Potential options in tech IPO

  • WORK has rebounded since Nov. after post-IPO decline
  • Stock broke out above resistance this week
  • Options may be trading at attractive levels

In the five months or so after making its trading debut last June, biz tech/communications company Slack Technologies (WORK) stock was, well, a little slack, falling from $38.62 to a low close of $20.13 on November 11.

Since then, though, WORK has tightened up to the tune of around +20%, and yesterday it added on to Tuesday’s breakout move above its October-December swing highs:

Chart 1: Slack Technologies (WORK), 6/20/19–1/8/20. Slack Technologies (WORK) price chart. Rebound off Nov. lows

Source: Power E*TRADE

There’s no way to know whether the stock has definitively turned a corner, but it may grab the attention of short-term traders—especially options traders—looking for “bargain-priced” stocks with the potential for upside follow-through.

In addition to the short-term momentum that can sometimes follow a price breakout, WORK has shown some potentially attractive options characteristics recently, including relatively high positive delta levels, as shown in the following LiveAction scan:

Chart 2: LiveAction scan, Largest positive net deltas, 1/8/20. Unusual options activity. High options delta.

Source: Power E*TRADE

Delta is the amount an options price is expected to change relative to its stock—e.g., a delta of +0.65 (+65%) would mean the option price should increase $0.65 for every $1 increase in the stock. (Calls have positive deltas, puts have negative deltas. The more in-the-money an option is, the higher its delta; at-the-money options typically have deltas around 50%.) All things considered, the higher the delta, the more option bang you’re getting for your buck.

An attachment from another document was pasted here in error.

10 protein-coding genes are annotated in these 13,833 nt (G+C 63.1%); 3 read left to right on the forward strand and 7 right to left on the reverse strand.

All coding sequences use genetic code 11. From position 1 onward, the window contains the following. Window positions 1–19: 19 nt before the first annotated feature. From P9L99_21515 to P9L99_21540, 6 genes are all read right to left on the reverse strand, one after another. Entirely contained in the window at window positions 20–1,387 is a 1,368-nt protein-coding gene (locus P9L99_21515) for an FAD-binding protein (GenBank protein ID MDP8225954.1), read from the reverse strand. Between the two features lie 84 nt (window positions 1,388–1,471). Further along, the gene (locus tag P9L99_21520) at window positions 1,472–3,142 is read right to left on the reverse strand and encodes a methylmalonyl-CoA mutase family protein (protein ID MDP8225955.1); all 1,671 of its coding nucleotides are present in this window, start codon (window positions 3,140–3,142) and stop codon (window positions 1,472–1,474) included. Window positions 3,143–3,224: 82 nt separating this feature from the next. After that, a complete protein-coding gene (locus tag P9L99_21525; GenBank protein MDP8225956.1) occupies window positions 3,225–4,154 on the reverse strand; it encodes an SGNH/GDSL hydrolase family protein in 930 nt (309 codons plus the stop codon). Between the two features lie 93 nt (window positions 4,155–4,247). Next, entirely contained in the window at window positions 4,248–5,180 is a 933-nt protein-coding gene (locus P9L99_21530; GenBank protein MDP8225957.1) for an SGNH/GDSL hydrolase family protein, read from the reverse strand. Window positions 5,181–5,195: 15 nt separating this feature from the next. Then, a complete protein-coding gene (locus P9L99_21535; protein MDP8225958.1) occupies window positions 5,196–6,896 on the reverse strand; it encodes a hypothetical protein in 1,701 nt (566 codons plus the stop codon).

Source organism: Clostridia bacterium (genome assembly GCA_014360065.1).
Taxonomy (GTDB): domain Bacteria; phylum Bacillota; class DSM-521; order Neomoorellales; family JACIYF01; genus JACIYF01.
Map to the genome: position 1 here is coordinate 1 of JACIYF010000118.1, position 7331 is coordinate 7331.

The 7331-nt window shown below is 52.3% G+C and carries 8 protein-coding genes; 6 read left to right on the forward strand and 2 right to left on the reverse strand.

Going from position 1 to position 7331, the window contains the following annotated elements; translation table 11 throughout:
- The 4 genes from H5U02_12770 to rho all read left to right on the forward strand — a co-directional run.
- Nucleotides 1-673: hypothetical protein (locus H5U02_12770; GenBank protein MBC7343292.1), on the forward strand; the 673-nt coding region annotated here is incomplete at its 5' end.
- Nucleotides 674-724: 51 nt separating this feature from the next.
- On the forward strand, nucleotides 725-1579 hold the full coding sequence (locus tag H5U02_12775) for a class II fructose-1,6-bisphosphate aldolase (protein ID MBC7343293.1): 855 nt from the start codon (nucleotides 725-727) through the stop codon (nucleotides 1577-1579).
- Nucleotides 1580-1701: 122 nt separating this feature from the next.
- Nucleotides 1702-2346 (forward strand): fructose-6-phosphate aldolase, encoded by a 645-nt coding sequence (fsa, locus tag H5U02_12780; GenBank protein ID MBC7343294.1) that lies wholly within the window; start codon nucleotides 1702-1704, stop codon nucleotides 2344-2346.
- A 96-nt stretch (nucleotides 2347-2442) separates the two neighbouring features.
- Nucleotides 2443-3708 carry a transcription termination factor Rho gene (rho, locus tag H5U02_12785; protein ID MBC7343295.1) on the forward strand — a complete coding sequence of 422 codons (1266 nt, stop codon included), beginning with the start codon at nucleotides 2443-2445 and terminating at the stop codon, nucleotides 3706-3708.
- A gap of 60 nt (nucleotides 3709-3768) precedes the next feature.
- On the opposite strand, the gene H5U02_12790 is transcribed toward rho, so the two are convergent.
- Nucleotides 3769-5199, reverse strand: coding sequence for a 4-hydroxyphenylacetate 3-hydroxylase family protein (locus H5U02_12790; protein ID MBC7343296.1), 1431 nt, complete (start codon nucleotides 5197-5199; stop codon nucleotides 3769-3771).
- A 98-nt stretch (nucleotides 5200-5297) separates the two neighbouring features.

Also, WORK options implied volatility (IV) was a little lower than average, and lower IV often translates into relatively lower options prices. The solid line at the top of the following chart shows WORK options IV (solid line) was below the 30-day average (dashed line) across expirations:

Chart 3: Slack Technologies (WORK) options and IV, 1/8/20. Slack Technologies (WORK) options chain. Relatively low IV

Source: Power E*TRADE

This means traders looking to put on a leveraged position to take advantage of a potential rally in WORK shares may have been looking at relatively inexpensive call options prices (lower-than-average IV) with the potential for a larger-than-average response to price changes in the stock (high delta). For example, the April $24 and $25 call options highlighted in the above chart were both trading for less than 3.00 ($300 per contract) yesterday.

In such situations, some bullish traders choose to make a long-side play when a stock pulls back (which should make calls even cheaper). Regardless, experienced traders know conditions can change on a dime, and getting an edge means taking advantage of opportunities when they present themselves.

Market Mover Update: If the stock market was feeling edgy about Iran’s ballistic missile attack on US armed forces in Iraq on Wednesday, it wasn’t showing it: Both the S&P 500 (SPX) and Nasdaq 100 (NDX) hit record intraday highs yesterday. And crude oil prices collapsed, tumbling more than 5% to their lowest level (below $60/barrel) in three weeks.

And while Facebook (FB) may not have kept pace with Apple (AAPL) in recent weeks (not many stocks have), it has rallied more than 6% since December 18, the day before it broke out of the consolidation noted in “Checking your FAANGs.”

Aerojet Rocketdyne AJRD) kept soaring yesterday, rallying more than 2% intraday yesterday to a new record high (see “Bulls in space”).

Today’s numbers (all times ET): Minneapolis Fed President Neel Kashkari speech (9:30 a.m.), EIA Natural Gas Report (10:30 a.m.).

Today’s earnings include: WD-40 (WDFC), Acuity Brands (AYI), KB Home (KBH).


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